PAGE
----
Charges of disinformation
There have also been persistent charges from some sources - ufological or otherwise - that the various agencies involved in UFO matters have engaged in an active dissemination of disinformation to civilian ufological organizations and to the general public. One of the accusers, ufologist Jacques Vallée, proposes several rationales for this disinformation (cf. Vallée 1992). First, it keeps everyone from figuring out what government and military UFO investigators know or do not know about UFOs. Second, really bizarre pieces of information "leaked" to ufologists by anonymous sources continue to thwart serious study of UFOs by leading investigators off on wild goose chases and keeping the public profile of UFOs at high levels of absurdity. Third, and most conspiratorial, sources of disinformation can monitor and to some extent influence the activities of UFO researchers, whether as part of a program of social control or simply to keep "black projects" veiled in the UFO shroud.
Such accusations, by design or not, have intersected with a stream of conspiracy theorizing on perceived abuses of power by the federal government. A number of authors (e.g. Dean 1996, Hofstadter 1967) have pointed out how prevalent conspiracist political thought has been throughout the history of the US. The particular variant of this tradition with which UFOs intersect is a virulent set of claims from the far right about how secretive transnational economic actors (the Trilateral Commission, the Bilderburgers, "international bankers"--i.e. Jews) seek to undermine American autonomy by integrating it into a "New World Order." Claims like these create a common field of resources from which such disparate groups as evangelical end-timers, Black Muslims, white supremacists, and ufologists continue to draw.
The complications of conspiracism
Notwithstanding the persistence and scope of the various conspiracist strands intersecting in UFOs, there are a number of logical and logistical factors making comprehensive conspiracism difficult to sustain. (This should not disqualify some of the substantive claims of conspiracists - disinformation from one or several federal agencies, for instance - but rather put conspiracism in proper perspective.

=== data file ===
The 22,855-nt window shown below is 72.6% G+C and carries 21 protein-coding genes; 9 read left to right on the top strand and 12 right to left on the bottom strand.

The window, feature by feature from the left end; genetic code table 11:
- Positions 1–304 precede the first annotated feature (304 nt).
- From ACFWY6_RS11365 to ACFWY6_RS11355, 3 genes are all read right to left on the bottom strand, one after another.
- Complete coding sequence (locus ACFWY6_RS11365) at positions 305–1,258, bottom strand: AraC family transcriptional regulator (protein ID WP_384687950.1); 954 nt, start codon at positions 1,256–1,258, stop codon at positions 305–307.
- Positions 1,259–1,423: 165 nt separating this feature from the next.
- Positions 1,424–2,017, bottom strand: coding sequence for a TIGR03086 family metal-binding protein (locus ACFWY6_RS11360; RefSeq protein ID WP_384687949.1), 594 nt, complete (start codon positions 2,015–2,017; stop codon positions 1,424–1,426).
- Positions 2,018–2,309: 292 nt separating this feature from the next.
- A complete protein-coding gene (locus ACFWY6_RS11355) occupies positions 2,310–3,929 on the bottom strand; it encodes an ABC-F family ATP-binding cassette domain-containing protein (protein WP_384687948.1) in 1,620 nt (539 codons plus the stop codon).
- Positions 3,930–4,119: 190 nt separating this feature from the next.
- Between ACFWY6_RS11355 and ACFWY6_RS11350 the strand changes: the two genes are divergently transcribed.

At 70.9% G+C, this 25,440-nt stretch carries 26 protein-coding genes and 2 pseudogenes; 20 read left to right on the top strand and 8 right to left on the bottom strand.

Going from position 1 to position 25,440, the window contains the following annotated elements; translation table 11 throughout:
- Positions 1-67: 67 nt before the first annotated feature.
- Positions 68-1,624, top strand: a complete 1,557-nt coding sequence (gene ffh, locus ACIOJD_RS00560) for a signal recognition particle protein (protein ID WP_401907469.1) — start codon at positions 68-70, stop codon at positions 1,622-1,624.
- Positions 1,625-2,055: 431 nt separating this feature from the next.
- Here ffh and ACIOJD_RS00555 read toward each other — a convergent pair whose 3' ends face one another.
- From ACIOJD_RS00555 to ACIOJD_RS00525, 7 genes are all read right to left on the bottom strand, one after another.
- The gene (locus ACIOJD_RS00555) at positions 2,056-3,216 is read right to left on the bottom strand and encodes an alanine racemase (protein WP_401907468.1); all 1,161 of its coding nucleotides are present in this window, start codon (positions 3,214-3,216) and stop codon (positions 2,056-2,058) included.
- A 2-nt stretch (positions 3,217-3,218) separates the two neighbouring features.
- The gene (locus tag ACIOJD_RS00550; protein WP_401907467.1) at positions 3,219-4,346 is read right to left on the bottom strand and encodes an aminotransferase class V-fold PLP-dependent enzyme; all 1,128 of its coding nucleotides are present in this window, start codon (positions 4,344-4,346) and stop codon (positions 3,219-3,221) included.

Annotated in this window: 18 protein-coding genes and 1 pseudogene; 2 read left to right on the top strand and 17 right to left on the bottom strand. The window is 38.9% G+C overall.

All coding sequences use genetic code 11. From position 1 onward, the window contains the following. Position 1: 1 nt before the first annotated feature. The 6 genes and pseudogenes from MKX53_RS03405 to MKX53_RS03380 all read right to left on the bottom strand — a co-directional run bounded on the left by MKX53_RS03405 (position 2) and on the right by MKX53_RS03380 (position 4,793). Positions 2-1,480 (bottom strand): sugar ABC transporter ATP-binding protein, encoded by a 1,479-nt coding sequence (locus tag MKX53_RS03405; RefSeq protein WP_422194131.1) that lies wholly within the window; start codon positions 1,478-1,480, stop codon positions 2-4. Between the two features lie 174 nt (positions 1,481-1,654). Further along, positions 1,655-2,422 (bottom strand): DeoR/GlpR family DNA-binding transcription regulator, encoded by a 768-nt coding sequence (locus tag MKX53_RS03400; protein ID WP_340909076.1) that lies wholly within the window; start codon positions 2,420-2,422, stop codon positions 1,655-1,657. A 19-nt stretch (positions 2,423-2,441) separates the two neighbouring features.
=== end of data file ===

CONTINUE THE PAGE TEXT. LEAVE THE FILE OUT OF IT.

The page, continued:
Difficulties of global cover-up
First is the complex of factors working against a world-wide conspiracy of government agencies to keep definitive UFO information from their citizens. Such a conspiracy must necessarily be global and unilateral, both to conform to the sparse information characteristic of the present state of affairs and to emphasize the magnitude of the stakes those in power perceive to be at issue (not to mention providing an enormous villain for those on the side of truth to combat and a reason why the latter are rarely successful in their fight). This is the point where UFO conspiracism interacts most congenially with right-wing fears of an emergent "one-world government" or "New World Order."
Unclear motives for conspirators
Another complication for UFO conspiracism is that the motives of the accused conspirators to keep their involvement with UFOs and aliens secret are not clear. Why cover up an alliance of this sort when it is so much easier to ridicule it out in the open? For that matter, there is no agreement on whether this is a collaboration with aliens, or a takeover by aliens, or some other arrangement. And if the aliens are powerful enough to manipulate the very fabric of the physical environment, why should they enter into any working relationship with terrestrial authorities to use resources (people, bases) they could simply take?
Perhaps the most unsettling factor for comprehensive conspiracism is the empirically verifiable phenomenon of conflict and competition between government agencies. If security and intelligence agencies do not cooperate with each other in matters of more mundane importance, it stands to reason that they should not be expected to cooperate in dealing with aliens, let alone in maintaining an enormous and enduring cover-up.
Milton William Cooper. 1991. Behold a pale horse. Sedona: Light Technology
Jodi Dean. 1996. Aliens in America: conspiracy cultures from outerspace to cyberspace. Ithaca: Cornell UP.
Richard Hofstadter. 1967 The paranoid style in American politics and other essays. NY: Vintage.
J. Allen Hynek and Jacques Vallée. 1975. The edge of reality: a progress report on UFOs. Chicago: Regnery.
C.G. Jung. 1991. Flying saucers: a modern myth of things seen in the skies. Princeton: Bollingen.
Curtis Peebles. 1994. Watch the skies! A chronicle of the flying saucer myth. Washington DC: Smithsonian.
Jacques Vallée. 1992. Revelations: alien contact and human deception. NY: Ballantine.